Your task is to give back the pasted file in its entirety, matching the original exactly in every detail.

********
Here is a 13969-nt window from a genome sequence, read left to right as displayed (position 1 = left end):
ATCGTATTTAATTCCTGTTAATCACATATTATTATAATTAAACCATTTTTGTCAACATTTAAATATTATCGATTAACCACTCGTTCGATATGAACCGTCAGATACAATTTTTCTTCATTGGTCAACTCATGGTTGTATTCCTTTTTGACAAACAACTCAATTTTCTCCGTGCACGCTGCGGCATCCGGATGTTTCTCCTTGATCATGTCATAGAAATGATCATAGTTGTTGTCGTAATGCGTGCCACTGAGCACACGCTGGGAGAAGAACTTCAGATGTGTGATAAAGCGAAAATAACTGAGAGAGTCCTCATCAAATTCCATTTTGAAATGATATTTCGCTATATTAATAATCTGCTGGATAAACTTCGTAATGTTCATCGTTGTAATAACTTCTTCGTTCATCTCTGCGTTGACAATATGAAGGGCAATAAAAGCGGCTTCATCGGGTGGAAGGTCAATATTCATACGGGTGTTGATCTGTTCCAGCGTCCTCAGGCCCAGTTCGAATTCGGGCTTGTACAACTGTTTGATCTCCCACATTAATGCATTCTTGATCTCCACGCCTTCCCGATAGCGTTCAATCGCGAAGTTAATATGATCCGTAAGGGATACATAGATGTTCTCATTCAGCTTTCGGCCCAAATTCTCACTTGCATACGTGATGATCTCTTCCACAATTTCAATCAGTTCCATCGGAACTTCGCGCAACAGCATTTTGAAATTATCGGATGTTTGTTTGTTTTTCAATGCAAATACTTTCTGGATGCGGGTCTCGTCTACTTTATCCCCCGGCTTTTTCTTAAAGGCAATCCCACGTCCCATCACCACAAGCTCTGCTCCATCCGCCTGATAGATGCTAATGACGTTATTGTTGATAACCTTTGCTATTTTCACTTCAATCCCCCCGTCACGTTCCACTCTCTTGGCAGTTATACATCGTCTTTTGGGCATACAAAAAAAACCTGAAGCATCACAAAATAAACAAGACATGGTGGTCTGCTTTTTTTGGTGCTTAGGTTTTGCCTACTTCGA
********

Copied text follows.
Here is a 13969-nt window from a genome sequence, read left to right as displayed (position 1 = left end):
ATCGTATTTAATTCCTGTTAATCACATATTATTATAATTAAACCATTTTTGTCAACATTTAAATATTATCGATTAACCACTCGTTCGATATGAACCGTCAGATACAATTTTTCTTCATTGGTCAACTCATGGTTGTATTCCTTTTTGACAAACAACTCAATTTTCTCCGTGCACGCTGCGGCATCCGGATGTTTCTCCTTGATCATGTCATAGAAATGATCATAGTTGTTGTCGTAATGCGTGCCACTGAGCACACGCTGGGAGAAGAACTTCAGATGTGTGATAAAGCGAAAATAACTGAGAGAGTCCTCATCAAATTCCATTTTGAAATGATATTTCGCTATATTAATAATCTGCTGGATAAACTTCGTAATGTTCATCGTTGTAATAACTTCTTCGTTCATCTCTGCGTTGACAATATGAAGGGCAATAAAAGCGGCTTCATCGGGTGGAAGGTCAATATTCATACGGGTGTTGATCTGTTCCAGCGTCCTCAGGCCCAGTTCGAATTCGGGCTTGTACAACTGTTTGATCTCCCACATTAATGCATTCTTGATCTCCACGCCTTCCCGATAGCGTTCAATCGCGAAGTTAATATGATCCGTAAGGGATACATAGATGTTCTCATTCAGCTTTCGGCCCAAATTCTCACTTGCATACGTGATGATCTCTTCCACAATTTCAATCAGTTCCATCGGAACTTCGCGCAACAGCATTTTGAAATTATCGGATGTTTGTTTGTTTTTCAATGCAAATACTTTCTGGATGCGGGTCTCGTCTACTTTATCCCCCGGCTTTTTCTTAAAGGCAATCCCACGTCCCATCACCACAAGCTCTGCTCCATCCGCCTGATAGATGCTAATGACGTTATTGTTGATAACCTTTGCTATTTTCACTTCAATCCCCCCGTCACGTTCCACTCTCTTGGCAGTTATACATCGTCTTTTGGGCATACAAAAAAAACCTGAAGCATCACAAAATAAACAAGACATGGTGGTCTGCTTTTTTTGGTGCTTAGGTTTTGCCTACTTCGA